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Villains and heroes give readers skin in the game



As an espionage author, one of the most important aspects of my writing is characterisation. The characters in my novels are complex, multifaceted individuals who inhabit a world of intrigue, danger, and espionage. In this blog post, I want to explore the art of characterisation in espionage fiction and how it can be used to create compelling and unforgettable characters.

First and foremost, characterisation in espionage fiction is all about creating characters that are believable. These characters must be fully realized, with their own unique personalities, motivations, and flaws. Readers must be able to identify with these characters, even if they don't necessarily agree with their actions.

One of the keys to creating believable characters in espionage fiction is to focus on their backstory. Every character in my novels has a rich and detailed backstory that informs their present-day actions and decisions. This backstory is often revealed gradually over the course of the novel, as the character's motivations and past experiences come to light.

Another important aspect of characterisation in espionage fiction is the use of archetypes. Espionage novels are often populated with archetypal characters such as spies, double agents, and femme fatales. While these archetypes can sometimes be clichéd, they can also be used to great effect when they are subverted or played with in unexpected ways.

For example, in my novel "Keeping Secrets” one of the main characters is an ex agent who worked for MI6 as a femme fatale. Rather than portraying her as a dotty old lady, I sought to create a character who was conflicted and nuanced. She is motivated by a desire for revenge against the villain of the piece Bernard Cummings, but she also driven by grief over the loss of the love of her life which creates a sadness about her and everything she does. By playing on the idiosyncrasies of her character and her ability to take on multiple personas I was able to create a character who was both unpredictable and sympathetic.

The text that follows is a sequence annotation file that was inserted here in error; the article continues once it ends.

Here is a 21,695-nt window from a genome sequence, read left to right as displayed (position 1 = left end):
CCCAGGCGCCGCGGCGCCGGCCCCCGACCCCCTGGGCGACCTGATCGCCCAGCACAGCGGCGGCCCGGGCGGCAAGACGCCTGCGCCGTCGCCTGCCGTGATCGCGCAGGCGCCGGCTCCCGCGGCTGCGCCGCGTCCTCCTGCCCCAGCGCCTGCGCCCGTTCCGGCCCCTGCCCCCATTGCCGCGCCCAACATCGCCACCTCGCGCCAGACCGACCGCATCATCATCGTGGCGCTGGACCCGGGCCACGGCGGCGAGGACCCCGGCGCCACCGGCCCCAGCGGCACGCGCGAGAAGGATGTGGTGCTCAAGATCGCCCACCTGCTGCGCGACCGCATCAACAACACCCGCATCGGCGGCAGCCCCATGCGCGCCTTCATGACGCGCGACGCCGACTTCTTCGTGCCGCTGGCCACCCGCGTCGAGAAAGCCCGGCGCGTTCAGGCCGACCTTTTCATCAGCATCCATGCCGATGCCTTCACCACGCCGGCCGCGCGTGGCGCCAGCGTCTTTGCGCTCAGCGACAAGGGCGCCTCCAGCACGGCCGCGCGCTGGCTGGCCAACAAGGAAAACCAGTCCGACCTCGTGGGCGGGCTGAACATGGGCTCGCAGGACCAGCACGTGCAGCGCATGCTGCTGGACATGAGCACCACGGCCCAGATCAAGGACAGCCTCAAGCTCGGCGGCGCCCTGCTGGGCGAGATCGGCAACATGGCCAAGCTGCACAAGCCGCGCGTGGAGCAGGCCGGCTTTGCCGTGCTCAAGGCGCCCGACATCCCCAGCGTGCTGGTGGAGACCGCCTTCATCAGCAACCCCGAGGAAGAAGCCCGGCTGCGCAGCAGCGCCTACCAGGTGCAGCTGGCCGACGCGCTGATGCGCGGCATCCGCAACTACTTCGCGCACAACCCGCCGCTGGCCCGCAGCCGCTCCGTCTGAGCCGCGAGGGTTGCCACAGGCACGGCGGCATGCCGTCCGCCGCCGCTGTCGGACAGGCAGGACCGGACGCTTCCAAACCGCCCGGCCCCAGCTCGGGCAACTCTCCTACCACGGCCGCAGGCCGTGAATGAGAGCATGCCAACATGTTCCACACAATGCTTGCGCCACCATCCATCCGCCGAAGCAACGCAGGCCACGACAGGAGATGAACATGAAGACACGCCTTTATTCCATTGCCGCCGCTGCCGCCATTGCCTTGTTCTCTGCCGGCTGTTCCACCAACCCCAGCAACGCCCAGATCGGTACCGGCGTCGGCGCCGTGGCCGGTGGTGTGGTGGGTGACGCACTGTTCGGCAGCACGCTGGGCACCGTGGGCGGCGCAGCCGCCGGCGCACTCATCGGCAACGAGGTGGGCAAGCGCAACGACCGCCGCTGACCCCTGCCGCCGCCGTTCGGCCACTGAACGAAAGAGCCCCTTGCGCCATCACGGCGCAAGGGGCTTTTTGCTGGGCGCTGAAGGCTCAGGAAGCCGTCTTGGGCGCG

In addition to backstory and archetypes, another important aspect of characterisation in espionage fiction is the use of dialogue. Dialogue is often the primary way that readers get to know a character's personality, motivations, and worldview. As an author, I try to make my characters' dialogue as natural and authentic as possible. This means that I spend a lot of time listening to how people actually speak in real life, and then incorporating those speech patterns and mannerisms into my characters' dialogue.

Finally, characterisation in espionage fiction is all about creating characters who are relatable. Even if my characters are living in a world of danger and intrigue, they still have everyday concerns and problems that readers can identify with. For example, in my novel "Hidden Secrets” the main character is a terrorist and assassin who turns supergrass and is struggling with what he has become and the people he is being forced to work with. While he has committed crimes, he could justify this to himself as a freedom fighter but the brutal world he now occupies cannot be justified as it trades in oppression and exploitation, the very things he used to fight against. He is far from perfect, but this dilemma he faces makes him a more relatable and human character, asking the question are people like this evil or do they just do bad things?

Characterisation is a critical aspect of espionage fiction. By creating fully realized, believable, and relatable characters, authors can transport readers to a world of intrigue and danger. Whether it's through rich backstories, subverted archetypes, authentic dialogue, or relatable personal struggles, characterisation is the key to creating characters that readers will remember long after they've finished reading the novel.


"You take people, you put them on a journey, you give them peril, you find out who they really are."Joss Whedon



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